The Gambler's Fallacy goes by a lot of names. It's the Monte Carlo Fallacy, the Finite Supply Fallacy, or Fallacy of the Maturity of Chances. Whatever it's called, it loses people a lot of money. One time, it lost people millions of dollars in one night.

**The Gambler's Fallacy**

The Gambler's Fallacy is the idea that past behavior influences future behavior. In everyday life, it's a good strategy — there are all kinds of ways that events in the past affect events in the future. When gamblers take that idea into a casino, things get very bad, very quickly. At least, things get bad for the people; the casino can wring some profit out of that cognitive bias, and it did at the Monte Carlo Casino on August 18th, 1913. It was an ordinary night, until someone noticed that the roulette ball had fallen on black for quite some time. When it just kept falling, people got interested. Then they started pushing money onto the table. The thought process was that the ball had fallen on black so many times that it had to fall on red sometime soon.

Eventually, it did fall on red, but not until after 26 spins of the wheel, each of which saw a greater number of people pushing their chips over to red. The people who put money down on red for the 27th spin won money, of course, but even they lost much of their winnings because they believed that a long streak of black had to be followed by a long streak of red.

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**Everyday Examples**

Casinos are rife with people committing the Gambler's Fallacy, but we see it in everyday life as well. It's generally invoked when we deal with things that frighten us. People who fly a lot tend to think that, after so many flights, they're "working their way" towards a crash, even though every flight is independent of the last. People fall into the fallacy's clutches after lightning strikes and shark attacks, thinking that neither can happen in the same place twice. And, of course, if we notice we're on a lucky streak, or an unlucky one, it has to end soon or be balanced out by something good. If something — for example rainfall or temperature -—is below average for a season, people talk about it increasing soon to get the numbers up to average. We can't help thinking that, in all cases, the past explains the future.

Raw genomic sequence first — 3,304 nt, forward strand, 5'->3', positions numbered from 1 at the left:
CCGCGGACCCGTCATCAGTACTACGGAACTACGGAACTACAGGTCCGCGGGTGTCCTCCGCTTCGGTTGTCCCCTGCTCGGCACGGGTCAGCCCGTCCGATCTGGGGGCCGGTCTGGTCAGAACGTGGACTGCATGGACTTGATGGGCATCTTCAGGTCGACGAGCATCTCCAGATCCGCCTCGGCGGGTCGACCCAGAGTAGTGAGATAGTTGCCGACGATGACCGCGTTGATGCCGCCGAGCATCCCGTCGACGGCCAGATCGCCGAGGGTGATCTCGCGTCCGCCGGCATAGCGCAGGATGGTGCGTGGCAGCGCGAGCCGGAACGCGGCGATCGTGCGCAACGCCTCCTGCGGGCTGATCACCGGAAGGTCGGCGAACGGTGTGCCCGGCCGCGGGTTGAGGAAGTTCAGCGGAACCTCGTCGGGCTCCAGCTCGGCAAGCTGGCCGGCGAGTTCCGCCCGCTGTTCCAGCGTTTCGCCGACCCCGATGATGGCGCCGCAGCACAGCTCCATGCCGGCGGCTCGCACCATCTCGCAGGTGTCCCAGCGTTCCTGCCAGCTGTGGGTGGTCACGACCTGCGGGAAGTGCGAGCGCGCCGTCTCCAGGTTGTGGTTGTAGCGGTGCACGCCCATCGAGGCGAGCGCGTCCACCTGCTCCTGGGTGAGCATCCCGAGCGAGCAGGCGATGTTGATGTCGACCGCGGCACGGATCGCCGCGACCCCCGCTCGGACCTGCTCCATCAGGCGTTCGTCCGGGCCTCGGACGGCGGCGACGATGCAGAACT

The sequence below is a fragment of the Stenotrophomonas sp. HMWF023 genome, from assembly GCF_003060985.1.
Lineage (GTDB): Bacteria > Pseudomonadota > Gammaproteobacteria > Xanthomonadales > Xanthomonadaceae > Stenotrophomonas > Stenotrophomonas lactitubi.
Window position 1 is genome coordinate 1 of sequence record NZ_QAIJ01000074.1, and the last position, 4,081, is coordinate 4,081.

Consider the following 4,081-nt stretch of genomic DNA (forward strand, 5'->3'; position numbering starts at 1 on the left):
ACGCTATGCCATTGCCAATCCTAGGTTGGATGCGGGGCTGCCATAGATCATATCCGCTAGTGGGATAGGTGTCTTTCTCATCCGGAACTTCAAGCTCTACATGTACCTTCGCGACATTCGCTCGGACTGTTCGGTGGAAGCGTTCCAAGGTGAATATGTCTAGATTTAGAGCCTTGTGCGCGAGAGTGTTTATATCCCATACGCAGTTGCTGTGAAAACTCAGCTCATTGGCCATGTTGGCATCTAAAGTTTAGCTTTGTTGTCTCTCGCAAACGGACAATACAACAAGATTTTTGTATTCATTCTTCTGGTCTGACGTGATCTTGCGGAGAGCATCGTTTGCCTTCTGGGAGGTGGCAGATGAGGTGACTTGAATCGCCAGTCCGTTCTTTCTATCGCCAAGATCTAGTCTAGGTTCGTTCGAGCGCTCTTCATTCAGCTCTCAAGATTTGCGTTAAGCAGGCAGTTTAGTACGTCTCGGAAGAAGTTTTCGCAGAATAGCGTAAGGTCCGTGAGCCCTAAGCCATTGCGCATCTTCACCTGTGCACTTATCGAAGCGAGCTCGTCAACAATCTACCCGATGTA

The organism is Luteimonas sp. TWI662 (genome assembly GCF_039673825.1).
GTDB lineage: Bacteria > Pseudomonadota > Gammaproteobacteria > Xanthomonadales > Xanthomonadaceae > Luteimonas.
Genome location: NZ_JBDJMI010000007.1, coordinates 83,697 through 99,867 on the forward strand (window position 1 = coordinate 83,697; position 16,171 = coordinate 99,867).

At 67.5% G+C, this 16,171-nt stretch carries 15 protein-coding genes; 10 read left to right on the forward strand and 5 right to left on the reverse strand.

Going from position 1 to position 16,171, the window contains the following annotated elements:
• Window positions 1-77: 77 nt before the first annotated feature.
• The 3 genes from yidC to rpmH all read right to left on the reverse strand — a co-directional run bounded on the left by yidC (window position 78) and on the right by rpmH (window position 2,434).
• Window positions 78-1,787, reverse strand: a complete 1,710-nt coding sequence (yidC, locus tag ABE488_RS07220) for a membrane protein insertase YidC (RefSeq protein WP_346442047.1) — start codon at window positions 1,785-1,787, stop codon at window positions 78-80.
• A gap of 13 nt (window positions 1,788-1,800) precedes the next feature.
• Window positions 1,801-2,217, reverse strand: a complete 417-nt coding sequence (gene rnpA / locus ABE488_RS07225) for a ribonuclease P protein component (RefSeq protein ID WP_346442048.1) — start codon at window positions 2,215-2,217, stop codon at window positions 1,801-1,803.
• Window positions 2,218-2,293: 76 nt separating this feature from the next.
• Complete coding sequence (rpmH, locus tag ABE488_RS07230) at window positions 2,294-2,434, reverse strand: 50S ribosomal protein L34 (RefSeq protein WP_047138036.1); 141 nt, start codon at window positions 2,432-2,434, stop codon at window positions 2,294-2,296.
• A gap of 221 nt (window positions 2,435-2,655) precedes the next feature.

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**The Problematic Math**

The problem isn't that we don't believe the numbers, it's that we put too much faith in math without understanding it. When we hear that a coin carries 50/50 odds, we expect those odds to be represented in the results of coin flips whether the coin is flipped four times or four thousand times or four million times. People unconsciously assume that the coin (or the die, or the roulette wheel) "knows" how many times it will be thrown during any given game, and obeys the law of averages.

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In practice, if we were to see a chart of four million flips of a fair coin, the overall ratio of heads and tails would be 50/50. If the chart were to extend to four billion, the ratio would get even closer to 50/50. The more flips, the more perfect the approximation of the odds. If, on the other hand, we were to zoom in on a few flips, we would see long streaks of heads and tails that don't make a difference in a collection of four billion flips but do mean you shouldn't count on 50/50 results after 26 games.

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This is the difference between the Gambler's Fallacy and the Casino's Reality. Casinos deal in thousands, or millions of throws, rolls, flips, spins, or pulls on a one-armed bandit. They can take the odds, and calculate the results of those odds fairly precisely. Gamblers, on the other hand, work with streaks of five, 10, 15 or 20. Even if the odds weren't stacked against them, there isn't any way to calculate the night's take with that. The fact that they try anyway only makes the casinos more money.

*Top Image: Ralf Roletschek - Fahrradtechnik und Fotografie. Poker Chip Image: Victor Vic.*

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[Via Behavior Biases, The Universal Book of Mathematics]

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